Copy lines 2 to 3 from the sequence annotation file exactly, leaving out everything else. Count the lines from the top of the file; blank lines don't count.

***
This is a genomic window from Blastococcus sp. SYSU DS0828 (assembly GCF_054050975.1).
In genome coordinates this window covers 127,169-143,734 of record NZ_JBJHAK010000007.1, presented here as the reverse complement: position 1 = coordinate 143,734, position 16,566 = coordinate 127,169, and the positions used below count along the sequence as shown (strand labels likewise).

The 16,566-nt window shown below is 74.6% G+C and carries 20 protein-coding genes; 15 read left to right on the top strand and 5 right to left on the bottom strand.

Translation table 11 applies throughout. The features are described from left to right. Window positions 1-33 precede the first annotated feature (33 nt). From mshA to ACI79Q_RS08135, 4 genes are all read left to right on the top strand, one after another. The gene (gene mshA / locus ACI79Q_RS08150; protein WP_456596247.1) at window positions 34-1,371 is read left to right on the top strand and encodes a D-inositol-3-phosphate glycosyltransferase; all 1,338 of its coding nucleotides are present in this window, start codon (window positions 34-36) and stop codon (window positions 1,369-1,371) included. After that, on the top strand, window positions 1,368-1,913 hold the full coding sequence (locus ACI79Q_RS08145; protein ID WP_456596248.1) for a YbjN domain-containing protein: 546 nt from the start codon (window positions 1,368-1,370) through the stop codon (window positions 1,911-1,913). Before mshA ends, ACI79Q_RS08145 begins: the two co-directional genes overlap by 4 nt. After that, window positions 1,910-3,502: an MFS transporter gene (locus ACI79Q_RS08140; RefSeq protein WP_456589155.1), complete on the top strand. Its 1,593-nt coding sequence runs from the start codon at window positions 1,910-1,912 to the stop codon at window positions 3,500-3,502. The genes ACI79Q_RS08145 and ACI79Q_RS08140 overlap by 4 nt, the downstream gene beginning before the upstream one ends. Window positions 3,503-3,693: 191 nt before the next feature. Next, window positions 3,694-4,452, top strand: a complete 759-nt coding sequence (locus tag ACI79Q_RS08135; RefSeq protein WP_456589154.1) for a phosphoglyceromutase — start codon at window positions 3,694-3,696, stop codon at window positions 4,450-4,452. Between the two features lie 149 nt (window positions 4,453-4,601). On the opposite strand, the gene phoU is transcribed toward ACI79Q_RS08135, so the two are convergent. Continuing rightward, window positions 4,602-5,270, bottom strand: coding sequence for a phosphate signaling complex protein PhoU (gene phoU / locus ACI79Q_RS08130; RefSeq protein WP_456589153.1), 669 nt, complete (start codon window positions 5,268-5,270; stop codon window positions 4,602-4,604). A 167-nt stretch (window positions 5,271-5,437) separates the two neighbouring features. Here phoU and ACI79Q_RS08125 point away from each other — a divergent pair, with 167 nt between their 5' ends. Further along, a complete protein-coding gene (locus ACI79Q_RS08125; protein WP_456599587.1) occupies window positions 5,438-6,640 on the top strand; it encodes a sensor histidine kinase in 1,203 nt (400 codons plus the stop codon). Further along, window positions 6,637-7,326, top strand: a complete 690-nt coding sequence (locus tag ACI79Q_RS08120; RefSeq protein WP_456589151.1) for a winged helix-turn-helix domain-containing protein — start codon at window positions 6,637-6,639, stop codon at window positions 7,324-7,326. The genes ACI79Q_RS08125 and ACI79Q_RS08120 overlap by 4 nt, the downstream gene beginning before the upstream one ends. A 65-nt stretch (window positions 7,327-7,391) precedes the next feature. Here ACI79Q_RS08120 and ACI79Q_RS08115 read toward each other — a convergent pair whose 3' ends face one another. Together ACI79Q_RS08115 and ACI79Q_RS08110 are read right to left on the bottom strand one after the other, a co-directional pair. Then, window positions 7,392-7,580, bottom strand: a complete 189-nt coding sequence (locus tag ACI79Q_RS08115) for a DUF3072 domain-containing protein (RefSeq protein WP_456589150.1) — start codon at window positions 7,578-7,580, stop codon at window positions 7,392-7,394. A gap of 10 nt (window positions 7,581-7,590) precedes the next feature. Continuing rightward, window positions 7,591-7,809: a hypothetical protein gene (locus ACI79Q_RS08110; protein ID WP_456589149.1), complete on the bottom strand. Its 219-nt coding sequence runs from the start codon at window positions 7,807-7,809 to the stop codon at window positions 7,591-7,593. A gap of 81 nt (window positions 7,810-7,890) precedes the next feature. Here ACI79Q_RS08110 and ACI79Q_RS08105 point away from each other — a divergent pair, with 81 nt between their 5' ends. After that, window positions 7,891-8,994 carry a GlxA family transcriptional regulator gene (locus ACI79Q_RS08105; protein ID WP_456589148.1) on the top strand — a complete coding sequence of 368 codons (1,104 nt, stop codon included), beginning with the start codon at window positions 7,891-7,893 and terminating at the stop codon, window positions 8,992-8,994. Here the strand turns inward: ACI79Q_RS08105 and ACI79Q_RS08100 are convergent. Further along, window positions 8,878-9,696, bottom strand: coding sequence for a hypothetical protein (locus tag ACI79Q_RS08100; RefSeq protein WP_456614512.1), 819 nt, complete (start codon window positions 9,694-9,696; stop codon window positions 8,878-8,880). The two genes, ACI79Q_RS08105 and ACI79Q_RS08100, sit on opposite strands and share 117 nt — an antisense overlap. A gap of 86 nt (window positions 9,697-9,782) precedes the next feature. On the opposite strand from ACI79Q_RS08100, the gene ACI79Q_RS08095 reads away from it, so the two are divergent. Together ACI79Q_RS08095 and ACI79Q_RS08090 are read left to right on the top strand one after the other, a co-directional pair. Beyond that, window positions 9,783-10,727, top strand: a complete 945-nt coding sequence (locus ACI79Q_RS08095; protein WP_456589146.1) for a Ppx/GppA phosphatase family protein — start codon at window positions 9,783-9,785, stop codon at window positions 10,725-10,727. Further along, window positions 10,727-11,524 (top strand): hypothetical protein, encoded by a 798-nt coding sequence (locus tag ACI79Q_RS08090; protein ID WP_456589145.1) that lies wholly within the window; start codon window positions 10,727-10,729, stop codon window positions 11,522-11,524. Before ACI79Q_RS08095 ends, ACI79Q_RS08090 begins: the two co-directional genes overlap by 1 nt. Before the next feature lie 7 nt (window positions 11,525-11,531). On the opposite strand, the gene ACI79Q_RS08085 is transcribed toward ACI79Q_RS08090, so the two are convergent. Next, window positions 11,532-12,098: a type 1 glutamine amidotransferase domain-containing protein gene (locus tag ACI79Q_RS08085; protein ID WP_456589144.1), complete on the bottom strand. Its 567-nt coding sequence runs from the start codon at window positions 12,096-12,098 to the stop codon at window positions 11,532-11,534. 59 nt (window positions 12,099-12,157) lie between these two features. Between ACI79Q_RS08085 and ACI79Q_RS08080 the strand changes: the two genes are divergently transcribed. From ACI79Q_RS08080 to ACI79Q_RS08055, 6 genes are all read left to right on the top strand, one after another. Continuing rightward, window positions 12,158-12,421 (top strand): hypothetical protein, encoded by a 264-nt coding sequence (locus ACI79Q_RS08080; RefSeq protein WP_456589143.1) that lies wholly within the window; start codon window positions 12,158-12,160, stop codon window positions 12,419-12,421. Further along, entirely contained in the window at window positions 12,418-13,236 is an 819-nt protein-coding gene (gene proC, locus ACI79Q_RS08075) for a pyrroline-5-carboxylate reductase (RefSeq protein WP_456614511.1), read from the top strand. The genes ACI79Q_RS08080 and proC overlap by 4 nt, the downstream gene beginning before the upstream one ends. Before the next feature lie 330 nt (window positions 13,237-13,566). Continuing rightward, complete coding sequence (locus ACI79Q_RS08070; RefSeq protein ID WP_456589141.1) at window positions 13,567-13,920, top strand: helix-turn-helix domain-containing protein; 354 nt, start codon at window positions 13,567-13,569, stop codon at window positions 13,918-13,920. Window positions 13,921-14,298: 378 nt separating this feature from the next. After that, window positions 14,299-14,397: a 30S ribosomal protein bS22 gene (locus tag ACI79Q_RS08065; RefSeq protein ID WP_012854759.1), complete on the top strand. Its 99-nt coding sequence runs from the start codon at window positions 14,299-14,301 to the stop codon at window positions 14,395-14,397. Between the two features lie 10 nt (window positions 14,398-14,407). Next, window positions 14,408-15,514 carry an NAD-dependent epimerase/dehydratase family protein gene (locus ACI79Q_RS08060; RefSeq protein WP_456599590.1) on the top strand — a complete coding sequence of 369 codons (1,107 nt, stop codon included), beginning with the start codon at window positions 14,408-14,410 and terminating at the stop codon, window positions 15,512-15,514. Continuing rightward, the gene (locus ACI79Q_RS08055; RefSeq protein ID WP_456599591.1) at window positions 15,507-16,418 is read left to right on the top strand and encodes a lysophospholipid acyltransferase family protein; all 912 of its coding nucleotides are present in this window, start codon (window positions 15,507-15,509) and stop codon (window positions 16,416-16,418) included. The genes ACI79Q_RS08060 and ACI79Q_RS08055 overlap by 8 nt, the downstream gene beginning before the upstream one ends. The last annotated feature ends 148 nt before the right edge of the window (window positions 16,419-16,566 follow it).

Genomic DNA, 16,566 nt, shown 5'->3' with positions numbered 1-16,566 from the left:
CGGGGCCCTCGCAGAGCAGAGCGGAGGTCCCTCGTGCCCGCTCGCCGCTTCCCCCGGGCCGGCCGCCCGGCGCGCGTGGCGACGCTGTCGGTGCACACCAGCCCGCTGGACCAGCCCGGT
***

In genome coordinates this window covers 127,169-143,734 of record NZ_JBJHAK010000007.1, presented here as the reverse complement: position 1 = coordinate 143,734, position 16,566 = coordinate 127,169, and the positions used below count along the sequence as shown (strand labels likewise).

The 16,566-nt window shown below is 74.6% G+C and carries 20 protein-coding genes; 15 read left to right on the top strand and 5 right to left on the bottom strand.